Standards of Pottery Description
 9781949098600, 9781951538606

Table of contents :
A method of ceramic description
I. Introduction
II. Body description
III. Hardness
IV. Color
V. Surface texture - Glazed Wares
VI. surface texture - Unglazed Wares
VII. Crackle
VIII. A ceramic pantograph
IX. Records

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Reprinted, 1967

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ERAMIC specimens furnish important data for use in the detailed study of the archaeology of a restricted region as well as in the interpretation of the larger problems of diffusion of extinct culture traits. Yet little attention has been given to the special problems incident to the adequate description of these specimens. In order that publications on ceramics may prove of the greatest value, a form of description must be adopted which treats of all, and not merely of some of the characters of pottery, and which is, within the limits of the subject, comprehensible to investigators in related fields. Since pottery making is a culture complex, the product is incapable of description by hard and fast rules, similar to those used by systematists in biology. It is possible, however, to formulate principles of treatment based upon the major characters of the material. Such a study is essentially an objective one, in which all the factors considered exist within the specimen itself, isolated from its cultural and environmental surroundings. The problem before us, then, is to present a broad, practical outline of the way in which a given specimen or group of specimens may be described in order to reproduce adequately a clear and definite mental image in the mind of the specialist. This problem has four distinct aspects, based upon the four primary characters of ceramic material, which are paste, surface finish, decoration, and form. THE PASTE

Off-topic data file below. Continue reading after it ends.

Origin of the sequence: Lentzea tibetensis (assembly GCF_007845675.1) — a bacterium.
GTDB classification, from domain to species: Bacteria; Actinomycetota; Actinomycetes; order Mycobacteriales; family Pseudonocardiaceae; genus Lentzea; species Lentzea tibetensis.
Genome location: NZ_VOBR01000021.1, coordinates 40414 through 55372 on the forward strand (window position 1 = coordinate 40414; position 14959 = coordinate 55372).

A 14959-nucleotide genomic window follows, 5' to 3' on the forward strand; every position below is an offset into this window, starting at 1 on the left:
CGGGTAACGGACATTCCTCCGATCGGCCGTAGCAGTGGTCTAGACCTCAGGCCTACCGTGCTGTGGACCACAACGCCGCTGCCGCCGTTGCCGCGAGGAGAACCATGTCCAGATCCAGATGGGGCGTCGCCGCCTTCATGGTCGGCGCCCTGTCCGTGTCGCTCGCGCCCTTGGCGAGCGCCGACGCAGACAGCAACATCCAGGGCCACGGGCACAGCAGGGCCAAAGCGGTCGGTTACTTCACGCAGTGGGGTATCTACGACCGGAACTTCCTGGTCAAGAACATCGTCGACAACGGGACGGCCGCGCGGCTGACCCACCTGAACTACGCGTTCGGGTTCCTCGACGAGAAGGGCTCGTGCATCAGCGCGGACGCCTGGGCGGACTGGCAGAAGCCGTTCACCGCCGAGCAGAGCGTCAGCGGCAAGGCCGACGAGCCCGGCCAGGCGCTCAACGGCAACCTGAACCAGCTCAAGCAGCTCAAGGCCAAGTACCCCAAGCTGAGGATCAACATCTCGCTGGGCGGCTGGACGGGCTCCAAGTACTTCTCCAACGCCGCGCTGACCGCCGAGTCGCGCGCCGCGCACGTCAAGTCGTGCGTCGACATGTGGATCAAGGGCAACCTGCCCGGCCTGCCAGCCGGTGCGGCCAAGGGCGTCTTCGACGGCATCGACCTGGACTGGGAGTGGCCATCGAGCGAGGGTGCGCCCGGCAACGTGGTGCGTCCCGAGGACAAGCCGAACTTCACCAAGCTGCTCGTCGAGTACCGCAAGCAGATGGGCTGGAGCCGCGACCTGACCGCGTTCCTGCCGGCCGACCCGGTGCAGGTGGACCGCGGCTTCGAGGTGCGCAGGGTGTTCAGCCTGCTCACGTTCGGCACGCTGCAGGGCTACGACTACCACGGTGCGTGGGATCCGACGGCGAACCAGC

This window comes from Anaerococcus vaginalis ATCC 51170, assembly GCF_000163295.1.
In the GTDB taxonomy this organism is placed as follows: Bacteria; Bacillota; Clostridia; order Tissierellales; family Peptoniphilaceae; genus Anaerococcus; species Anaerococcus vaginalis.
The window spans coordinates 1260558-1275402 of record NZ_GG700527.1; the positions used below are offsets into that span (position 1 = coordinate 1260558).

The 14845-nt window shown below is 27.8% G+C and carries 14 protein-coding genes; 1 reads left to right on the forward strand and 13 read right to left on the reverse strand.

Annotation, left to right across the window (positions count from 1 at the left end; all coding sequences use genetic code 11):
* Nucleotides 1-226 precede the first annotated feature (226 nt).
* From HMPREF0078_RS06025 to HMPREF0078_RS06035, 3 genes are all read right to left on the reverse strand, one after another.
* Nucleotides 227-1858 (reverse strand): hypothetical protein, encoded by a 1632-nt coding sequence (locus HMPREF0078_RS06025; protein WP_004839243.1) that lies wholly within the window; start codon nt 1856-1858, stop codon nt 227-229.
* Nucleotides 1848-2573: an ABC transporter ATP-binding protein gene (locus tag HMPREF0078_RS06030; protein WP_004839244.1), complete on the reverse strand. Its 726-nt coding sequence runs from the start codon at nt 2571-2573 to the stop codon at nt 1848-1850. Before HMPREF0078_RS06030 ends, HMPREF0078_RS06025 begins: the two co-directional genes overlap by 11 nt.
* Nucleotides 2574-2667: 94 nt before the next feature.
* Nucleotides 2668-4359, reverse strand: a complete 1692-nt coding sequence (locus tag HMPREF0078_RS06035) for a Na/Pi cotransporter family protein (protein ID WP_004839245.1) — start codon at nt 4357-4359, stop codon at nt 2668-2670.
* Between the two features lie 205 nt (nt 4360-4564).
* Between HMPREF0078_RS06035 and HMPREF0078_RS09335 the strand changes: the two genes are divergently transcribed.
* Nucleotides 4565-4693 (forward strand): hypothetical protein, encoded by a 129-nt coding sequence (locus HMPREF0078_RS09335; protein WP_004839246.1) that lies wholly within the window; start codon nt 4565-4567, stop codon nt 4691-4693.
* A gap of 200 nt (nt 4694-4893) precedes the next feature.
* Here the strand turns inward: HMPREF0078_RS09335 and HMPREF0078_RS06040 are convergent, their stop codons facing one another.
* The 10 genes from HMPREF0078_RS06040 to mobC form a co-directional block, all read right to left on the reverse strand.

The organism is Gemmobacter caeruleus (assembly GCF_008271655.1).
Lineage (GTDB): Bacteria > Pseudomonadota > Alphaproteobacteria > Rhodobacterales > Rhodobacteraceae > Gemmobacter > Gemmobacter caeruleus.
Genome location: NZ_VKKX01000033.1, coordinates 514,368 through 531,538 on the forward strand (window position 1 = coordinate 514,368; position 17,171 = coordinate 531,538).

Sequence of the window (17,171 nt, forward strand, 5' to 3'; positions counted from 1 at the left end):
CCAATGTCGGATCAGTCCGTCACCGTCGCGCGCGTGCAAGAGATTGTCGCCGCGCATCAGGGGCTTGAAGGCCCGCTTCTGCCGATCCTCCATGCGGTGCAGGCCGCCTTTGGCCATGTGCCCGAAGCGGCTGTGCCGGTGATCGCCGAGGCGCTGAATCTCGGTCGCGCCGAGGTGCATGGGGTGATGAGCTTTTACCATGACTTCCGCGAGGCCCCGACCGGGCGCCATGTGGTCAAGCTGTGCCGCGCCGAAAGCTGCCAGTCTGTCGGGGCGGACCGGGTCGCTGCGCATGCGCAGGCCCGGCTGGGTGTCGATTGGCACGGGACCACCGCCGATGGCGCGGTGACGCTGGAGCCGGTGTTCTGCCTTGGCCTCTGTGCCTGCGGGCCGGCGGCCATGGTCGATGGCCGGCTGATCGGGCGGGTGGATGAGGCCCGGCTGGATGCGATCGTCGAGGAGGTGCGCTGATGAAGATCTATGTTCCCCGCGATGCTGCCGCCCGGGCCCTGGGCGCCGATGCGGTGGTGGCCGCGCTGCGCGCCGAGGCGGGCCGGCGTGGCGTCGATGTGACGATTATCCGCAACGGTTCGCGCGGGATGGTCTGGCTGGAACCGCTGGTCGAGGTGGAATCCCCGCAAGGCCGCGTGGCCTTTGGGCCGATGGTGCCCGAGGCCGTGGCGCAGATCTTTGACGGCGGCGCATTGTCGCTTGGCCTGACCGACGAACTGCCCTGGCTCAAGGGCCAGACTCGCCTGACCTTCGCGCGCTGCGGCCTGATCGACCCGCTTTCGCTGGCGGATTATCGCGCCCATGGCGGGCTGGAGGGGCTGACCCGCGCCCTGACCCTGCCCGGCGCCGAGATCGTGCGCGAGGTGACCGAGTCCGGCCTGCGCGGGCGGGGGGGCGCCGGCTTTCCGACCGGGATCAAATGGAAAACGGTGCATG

There are four attributes of the paste or body which must be considered in rendering an adequate description. 1 This is a revision of a paper which appeared originally in Papers Mich. Acad. Sci., Arts and Letters, VIII (1927), 23-29.



The most obvious of these is the composition, the clay proper and the non-plastic materials. In some instances chemical analyses are advisable. In those classes of pottery in which the non-plastic material can be differentiated from the clay by inspection alone, special attention should be given its degree of coarseness, and its relative quantity in proportion to the clay. The second attribute of paste is its texture. The crosssection of a specimen discloses at once the degree of thoroughness with which the potter treated the paste before construction. In earthenware the paste usually has an irregular texture, which may vary in fineness within a single crosssection, or in different parts of the same specimen. In the technically more perfect examples a more uniform, finer texture exists. The third attribute of the paste is its hardness, which depends only in part upon the degree of heat to which the specimen has been exposed in the kiln. A standard scale to which ceramic hardness can be referred is essential. The fourth and most variable attribute is color. The composition of the paste determines the color in a general way, though the firing also has an effect upon it. In earthenware this attribute shows greater variation within a single specimen than in stoneware or porcelain. It is necessary to distinguish between the surface and the interior color of the paste, and between the color of the paste and that of various types of surface finish. THE SURFACE FINISH

The term surface finish refers to that dominant feature of a ceramic specimen which is the result of a uniform treatment of the major part of its surface. It is the character upon which the first rough classification is usually made. Because of the interpretation frequently given the words decoration and ornamentation to include all em-